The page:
Johnson County pushes Iowa River to be ‘pedal paddle destination of the Midwest’

The cities of Iowa City and Coralville and Johnson County partnered with Think Iowa City to submit an application to Destination Iowa for nearly $6 million, hoping to upgrade amenities along the Iowa river.


Daniel McGregor-Huyer

The Iowa River is seen on Sept. 12, 2022.

Emily Nyberg, News Reporter

The Iowa River may soon be known as the “pedal paddle destination of the Midwest.”

The cities of Iowa City and Coralville and Johnson County — under the leadership of Think Iowa City — submitted an application to Destination Iowa, a program overseeing tourism projects in Iowa, for nearly $6 million to put toward parks and recreations around the Iowa River.

Iowa City Director of Parks and Recreation Juli Seydell Johnson said if the application is accepted, the grant funds alone will not be enough to cover the project’s costs. Forty percent of project funding will come from grants and 60 percent from local taxes.

Seydell Johnson said a wide variety of outdoor recreational projects and improvements planned should the county and cities receive the grant.

“They include canoe kayak launches at Waterworks Park and then improvements to the Sturgis Ferry boat ramp, improvements to the riverside festival stage, and some trail improvements throughout the community,” Seydell Johnson said.

Brad Freidhof, Johnson County conservation program manager, said the cities involved are hoping to expand the tourist and recreational opportunities.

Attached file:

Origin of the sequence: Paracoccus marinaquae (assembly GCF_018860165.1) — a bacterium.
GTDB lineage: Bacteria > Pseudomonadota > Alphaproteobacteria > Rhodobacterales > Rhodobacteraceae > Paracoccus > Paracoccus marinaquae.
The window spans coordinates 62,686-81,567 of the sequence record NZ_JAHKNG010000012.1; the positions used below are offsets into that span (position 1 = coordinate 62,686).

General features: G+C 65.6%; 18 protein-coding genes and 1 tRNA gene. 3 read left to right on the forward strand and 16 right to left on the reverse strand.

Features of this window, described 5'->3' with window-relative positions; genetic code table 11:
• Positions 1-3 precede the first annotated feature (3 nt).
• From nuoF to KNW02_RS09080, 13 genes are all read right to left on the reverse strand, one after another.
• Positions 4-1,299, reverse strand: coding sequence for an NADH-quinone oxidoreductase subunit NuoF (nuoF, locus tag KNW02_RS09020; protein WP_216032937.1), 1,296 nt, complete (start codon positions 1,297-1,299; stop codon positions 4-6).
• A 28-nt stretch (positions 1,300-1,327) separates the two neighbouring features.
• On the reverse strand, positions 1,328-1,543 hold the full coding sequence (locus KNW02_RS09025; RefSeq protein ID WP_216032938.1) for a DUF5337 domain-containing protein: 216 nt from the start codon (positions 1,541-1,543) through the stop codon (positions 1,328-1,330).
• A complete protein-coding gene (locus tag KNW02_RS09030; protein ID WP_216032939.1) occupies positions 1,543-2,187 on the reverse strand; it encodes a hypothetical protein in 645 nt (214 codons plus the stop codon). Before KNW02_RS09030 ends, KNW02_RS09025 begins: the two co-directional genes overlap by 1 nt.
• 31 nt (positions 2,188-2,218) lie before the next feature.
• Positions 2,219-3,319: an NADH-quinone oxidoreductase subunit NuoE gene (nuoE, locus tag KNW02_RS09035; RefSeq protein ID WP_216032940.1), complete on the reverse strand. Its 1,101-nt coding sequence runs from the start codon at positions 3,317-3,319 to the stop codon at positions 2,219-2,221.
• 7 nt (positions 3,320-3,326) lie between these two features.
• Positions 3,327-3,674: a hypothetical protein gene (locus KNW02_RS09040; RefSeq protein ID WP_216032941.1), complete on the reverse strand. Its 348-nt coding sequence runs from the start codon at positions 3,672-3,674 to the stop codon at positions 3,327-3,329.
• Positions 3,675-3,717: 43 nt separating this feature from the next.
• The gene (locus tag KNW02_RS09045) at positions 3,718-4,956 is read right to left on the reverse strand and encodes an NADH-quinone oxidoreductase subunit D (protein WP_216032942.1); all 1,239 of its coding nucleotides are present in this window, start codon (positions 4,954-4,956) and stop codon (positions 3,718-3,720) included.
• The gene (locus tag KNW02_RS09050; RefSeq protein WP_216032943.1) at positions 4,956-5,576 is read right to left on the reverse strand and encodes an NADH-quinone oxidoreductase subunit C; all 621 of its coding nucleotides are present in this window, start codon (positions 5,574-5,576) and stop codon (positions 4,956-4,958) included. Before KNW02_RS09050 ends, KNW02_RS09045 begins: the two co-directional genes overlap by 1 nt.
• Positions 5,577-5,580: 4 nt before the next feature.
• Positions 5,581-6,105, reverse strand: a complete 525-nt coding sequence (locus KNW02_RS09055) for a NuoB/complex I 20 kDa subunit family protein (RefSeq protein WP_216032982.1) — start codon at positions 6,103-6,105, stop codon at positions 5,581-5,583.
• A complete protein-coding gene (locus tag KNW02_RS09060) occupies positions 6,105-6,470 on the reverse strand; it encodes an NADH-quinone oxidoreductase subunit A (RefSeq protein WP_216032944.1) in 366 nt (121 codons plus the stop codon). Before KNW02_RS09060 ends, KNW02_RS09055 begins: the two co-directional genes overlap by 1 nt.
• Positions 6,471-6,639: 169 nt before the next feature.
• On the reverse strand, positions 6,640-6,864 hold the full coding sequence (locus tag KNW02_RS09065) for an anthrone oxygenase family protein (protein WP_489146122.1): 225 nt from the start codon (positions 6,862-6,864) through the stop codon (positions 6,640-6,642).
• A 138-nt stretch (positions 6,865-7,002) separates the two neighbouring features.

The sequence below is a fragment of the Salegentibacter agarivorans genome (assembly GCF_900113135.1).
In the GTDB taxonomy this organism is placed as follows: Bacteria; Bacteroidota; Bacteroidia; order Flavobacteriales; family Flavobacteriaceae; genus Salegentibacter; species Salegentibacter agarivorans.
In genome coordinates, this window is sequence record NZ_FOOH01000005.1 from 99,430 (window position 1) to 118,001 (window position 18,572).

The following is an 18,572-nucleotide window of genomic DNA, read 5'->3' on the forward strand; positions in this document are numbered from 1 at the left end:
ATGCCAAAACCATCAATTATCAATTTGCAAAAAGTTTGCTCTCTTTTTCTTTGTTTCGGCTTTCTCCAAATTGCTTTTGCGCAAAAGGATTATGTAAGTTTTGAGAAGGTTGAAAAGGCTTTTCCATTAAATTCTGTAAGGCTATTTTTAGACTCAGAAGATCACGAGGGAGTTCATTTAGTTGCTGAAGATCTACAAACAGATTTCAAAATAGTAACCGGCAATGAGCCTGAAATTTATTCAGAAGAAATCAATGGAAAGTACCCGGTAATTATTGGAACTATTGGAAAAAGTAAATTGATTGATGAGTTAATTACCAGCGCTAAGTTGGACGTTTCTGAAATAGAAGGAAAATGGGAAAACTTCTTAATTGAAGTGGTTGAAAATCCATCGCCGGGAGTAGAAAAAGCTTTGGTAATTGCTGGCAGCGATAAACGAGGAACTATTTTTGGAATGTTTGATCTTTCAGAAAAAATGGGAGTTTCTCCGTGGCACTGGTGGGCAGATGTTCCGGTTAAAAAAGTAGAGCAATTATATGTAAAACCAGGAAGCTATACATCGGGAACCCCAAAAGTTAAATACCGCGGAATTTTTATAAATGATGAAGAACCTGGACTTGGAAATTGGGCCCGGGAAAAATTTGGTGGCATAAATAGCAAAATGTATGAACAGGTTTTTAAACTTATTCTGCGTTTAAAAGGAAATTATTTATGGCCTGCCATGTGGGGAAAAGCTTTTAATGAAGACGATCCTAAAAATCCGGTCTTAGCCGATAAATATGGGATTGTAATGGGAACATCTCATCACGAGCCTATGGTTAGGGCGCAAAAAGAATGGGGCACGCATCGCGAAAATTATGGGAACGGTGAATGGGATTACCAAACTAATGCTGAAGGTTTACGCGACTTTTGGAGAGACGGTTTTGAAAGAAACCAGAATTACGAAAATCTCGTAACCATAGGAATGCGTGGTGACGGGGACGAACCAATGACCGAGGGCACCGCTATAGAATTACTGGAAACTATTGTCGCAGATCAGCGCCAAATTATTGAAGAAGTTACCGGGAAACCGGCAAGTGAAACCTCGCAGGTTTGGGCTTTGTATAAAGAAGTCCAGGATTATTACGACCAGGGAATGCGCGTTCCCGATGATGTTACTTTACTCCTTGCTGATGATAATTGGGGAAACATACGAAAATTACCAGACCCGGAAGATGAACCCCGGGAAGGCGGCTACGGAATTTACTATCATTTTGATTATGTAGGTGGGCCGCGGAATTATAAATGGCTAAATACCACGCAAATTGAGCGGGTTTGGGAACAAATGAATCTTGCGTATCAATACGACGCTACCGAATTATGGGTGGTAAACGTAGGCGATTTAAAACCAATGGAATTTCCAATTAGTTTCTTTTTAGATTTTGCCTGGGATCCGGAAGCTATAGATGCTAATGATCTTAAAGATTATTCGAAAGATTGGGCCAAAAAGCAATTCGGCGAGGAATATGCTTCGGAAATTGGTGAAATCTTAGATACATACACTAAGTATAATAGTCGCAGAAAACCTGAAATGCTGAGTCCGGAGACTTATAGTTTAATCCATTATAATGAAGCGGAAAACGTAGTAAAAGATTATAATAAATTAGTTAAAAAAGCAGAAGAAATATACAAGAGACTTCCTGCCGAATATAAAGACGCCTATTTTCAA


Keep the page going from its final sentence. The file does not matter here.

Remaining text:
“We already have a very transitional community with the University of Iowa,” he said. “Whether it’s for a big hockey game or some other activity, there are a plethora of activities that they can partake in a little bit of something for everybody.”

Nick Pfeiffer, Think Iowa City’s vice president of public affairs, said the application helps the city and county plan for the future of the river.

“If you’re familiar with [the project], you’ll know that one of the first pillars of that is how we can better embrace our own money, to be champions of the natural environment,” Pfeiffer said. “One of the key aspects of that is to make the Iowa River a signature attraction for residents and visitors.”

The application stems from the Better Together 2030 project, a combined initiative between the Iowa City Area Development Group, the Iowa City Downtown District, Think Iowa City, and the Iowa City Area Business Partnerships, to create a shared future for Johnson County.

RELATED: Johnson County’s Project Better Together aims to bring the community together

The project considers how demographic, economic, political, and environmental factors affect the lives of Johnson County residents.

All projects in the application are “shovel ready,” meaning they will be started within the year if the application is approved. By the end of the projects, there will be great recreational opportunities for visitors and residents alike, Pfeiffer said.

“We’re dubbing this entire project the pedal paddle destination of the Midwest,” Pfeiffer said. “So, we want people to come in and visit and travel here because they can pedal along our trails and then paddle on our water.”